• the first alignment body count from all caucus goers virtual and in person
  • the count after everyone is re-realigned into a 15% viable group, either through virtual second choice votes or the traditional in person going to another corner
  • the state delegate equivalent, which is how Iowa Democrats have always reported caucus results in the past
Only Iowa party activists, the delegate counters for the campaigns, and a handful of numbers-geeky national reporters (I'm thinking Steve Kornacki and maybe Chuck Todd) will care at all about delegate equivalents or realignment. The headline out of Iowa will be what the national press has always wanted and what Iowa Republicans have provided: the winner based on the first alignment vote count.

(What we are NOT likely to get is precinct and county level detail. My impression from yesterday's press conference call and from overall feedback is that local activists did not want their math complicated any further by having to factor in absentee- oops, virtual - votes.)

The virtual caucus plan also addresses a concern I've heard and expressed for years: that a not-present process would turn Iowa into a "year long absentee chase" by the campaigns. The timeline to sign up is late and it is relatively short: January 6 to 17, with the first Virtual Caucus set for January 29. That doesn't address the nightmare scenario of the Caucus Night Ice Storm or the individual issue of a personal thing coming up - but neither does an election. You either make your plan and vote early, or if you wait till Election Day you take your chance.

Once you sign up for Virtual Caucus, you can choose to call in for any one of the six - but you CAN'T change your mind and attend in person instead. That's part of why the last Virtual Caucus is scheduled to coincide with the in-person caucus, so people who change their mind and show up will still have one last chance to call in.

The late dates also address a concern unique to the presidential nomination process: last second changes in the field of candidates. A lot of California early voters will cast ballots for people who will drop out before that state's primary day. (Of course this can happen to early voters in regular elections, too, says the guy who voted for Nate Boulton on the first day of the 2018 governor primary.) Past caucus cycles have seen people drop out at the last second, and a late schedule (along with ranked choices) minimizes that factor.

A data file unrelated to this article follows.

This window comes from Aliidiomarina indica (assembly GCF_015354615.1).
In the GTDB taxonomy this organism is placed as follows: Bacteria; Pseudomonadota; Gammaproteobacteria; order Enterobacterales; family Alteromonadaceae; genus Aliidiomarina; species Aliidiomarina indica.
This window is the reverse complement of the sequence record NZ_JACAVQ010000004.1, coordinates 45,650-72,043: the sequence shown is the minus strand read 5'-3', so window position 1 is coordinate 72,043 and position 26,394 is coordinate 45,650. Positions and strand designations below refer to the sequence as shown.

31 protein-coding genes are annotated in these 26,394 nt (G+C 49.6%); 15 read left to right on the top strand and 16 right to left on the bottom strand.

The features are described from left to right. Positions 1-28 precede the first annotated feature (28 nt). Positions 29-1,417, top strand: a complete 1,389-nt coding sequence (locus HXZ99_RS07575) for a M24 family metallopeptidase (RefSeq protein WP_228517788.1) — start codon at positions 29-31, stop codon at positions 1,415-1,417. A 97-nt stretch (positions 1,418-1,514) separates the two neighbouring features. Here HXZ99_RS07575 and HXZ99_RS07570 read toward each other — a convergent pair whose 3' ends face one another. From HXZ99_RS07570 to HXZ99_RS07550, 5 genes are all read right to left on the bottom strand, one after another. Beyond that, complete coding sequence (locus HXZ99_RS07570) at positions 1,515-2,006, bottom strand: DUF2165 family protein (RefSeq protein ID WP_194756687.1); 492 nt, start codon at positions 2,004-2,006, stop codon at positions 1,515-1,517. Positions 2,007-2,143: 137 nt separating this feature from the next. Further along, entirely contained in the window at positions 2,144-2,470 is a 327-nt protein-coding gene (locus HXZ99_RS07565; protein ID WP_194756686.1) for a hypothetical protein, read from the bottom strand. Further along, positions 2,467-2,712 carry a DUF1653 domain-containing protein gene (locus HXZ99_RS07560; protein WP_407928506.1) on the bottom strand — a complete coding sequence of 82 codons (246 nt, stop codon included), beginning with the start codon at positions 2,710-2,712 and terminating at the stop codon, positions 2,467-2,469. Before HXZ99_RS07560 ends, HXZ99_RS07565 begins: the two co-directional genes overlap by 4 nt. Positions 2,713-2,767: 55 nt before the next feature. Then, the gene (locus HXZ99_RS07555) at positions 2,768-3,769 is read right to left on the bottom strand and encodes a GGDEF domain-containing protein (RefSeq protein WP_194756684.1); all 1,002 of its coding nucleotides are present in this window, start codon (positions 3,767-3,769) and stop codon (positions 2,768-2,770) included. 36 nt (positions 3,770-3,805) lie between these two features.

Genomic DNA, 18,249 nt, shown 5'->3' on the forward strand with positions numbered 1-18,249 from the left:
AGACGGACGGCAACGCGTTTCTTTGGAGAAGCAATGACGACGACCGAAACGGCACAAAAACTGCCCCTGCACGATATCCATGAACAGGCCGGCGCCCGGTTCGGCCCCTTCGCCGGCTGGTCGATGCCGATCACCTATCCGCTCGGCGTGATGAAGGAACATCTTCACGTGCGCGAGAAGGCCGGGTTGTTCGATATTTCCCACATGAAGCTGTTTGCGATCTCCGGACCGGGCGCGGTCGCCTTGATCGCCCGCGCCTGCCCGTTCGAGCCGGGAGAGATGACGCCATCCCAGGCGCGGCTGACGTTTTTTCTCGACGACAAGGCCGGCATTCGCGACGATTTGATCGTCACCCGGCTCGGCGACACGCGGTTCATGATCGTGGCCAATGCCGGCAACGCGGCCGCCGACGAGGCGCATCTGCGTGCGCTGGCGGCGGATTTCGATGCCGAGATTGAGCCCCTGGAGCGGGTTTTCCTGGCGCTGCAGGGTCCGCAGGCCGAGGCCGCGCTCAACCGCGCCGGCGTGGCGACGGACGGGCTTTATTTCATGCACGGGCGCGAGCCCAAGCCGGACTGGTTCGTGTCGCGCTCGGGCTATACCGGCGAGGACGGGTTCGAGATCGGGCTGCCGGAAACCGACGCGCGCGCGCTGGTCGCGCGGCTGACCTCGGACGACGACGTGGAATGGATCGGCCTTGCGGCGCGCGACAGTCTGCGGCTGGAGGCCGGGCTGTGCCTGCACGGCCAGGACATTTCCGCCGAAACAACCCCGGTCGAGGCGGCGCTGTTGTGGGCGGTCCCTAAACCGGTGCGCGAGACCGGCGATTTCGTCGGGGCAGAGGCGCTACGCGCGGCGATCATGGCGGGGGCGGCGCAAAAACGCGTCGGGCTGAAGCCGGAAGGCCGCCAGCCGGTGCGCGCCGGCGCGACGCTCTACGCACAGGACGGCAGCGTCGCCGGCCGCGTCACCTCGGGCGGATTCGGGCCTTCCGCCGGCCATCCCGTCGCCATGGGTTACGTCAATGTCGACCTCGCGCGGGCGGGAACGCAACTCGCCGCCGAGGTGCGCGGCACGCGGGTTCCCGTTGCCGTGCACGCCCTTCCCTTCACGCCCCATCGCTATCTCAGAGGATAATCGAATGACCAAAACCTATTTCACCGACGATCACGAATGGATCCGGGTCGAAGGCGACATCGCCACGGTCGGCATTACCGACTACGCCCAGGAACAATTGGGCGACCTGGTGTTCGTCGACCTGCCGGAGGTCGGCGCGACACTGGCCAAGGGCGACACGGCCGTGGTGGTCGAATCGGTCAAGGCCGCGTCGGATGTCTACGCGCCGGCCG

These new options will require some earlier deadlines. Virtual Caucus participants will have to be registered Democrats by December 31, before signing up for the Virtual Caucus itself during the January 6-17 window. That's stricter than Iowa election law, but not bad compared to deadlines in other states (New York independents had to re-register months before the primary). And people registering or re-registering later, as late as Caucus Night itself, will still be able to caucus. They'll just have to go in person.

If you DO go in person, not much will be different. Price acknowledged in yesterday's call that speeding up sign-in and taking pressure off crowded rooms is still a priority but he did not go into details. (The BEST way to speed up sign-in is to get everyone registered as a D, and at their current address, by that December 31 date. As for the best way to deal with the crowds, that will be in part three.)

The single biggest difference will be in the realignment stage. Only people in the under 15% non-viable groups will be allowed to re-align. Once you are in a viable group, you are locked in.

And you can go home. Keeping all the cats herded until re-alignment is final is one of the most frustrating pieces of the caucus, both for attendees and for campaigns. This is not quite the Iowa GOP's "show up, vote, and leave," but it's a small step in that direction.

I had a bad experience with this in, of all years, 2012. That was at the height of Occupy, who were caucusing Uncommitted against Obama, and I knew it would be rough when I was challenged for chair, and almost lost. We had an odd number of delegates and a standoff for the last one. Uncommitted filibustered until a couple in the Obama corner announced that they had to go home to relieve their child care - and we may have been the only precinct in the state that the president lost.

So that tactic is gone, and so is the Old Bank Shot routine: "loaning" a candidate a few supporters as a strategic move to screw a third candidate. That's how Martin O'Malley won his lone Johnson County delegate; Team Hillary sent over a couple people to make him viable and to deny the delegate to Sanders.

Caucus night horsetrading has declined in recent years anyway. Historically, the prize for cutting a deal was the delegate seat. "I'll join Team X if I can be the delegate." When the caucus crowd was mainly party regulars, it was easier for a precinct captain to broker that deal and get the group to go along. But with increased attendance, increased campaign intensity, and more new faces, people are less willing to make that deal: "I've been with Hillary from the beginning. I want the delegate to be a Real Hillary Person and not this dude who just came over from O'Malley."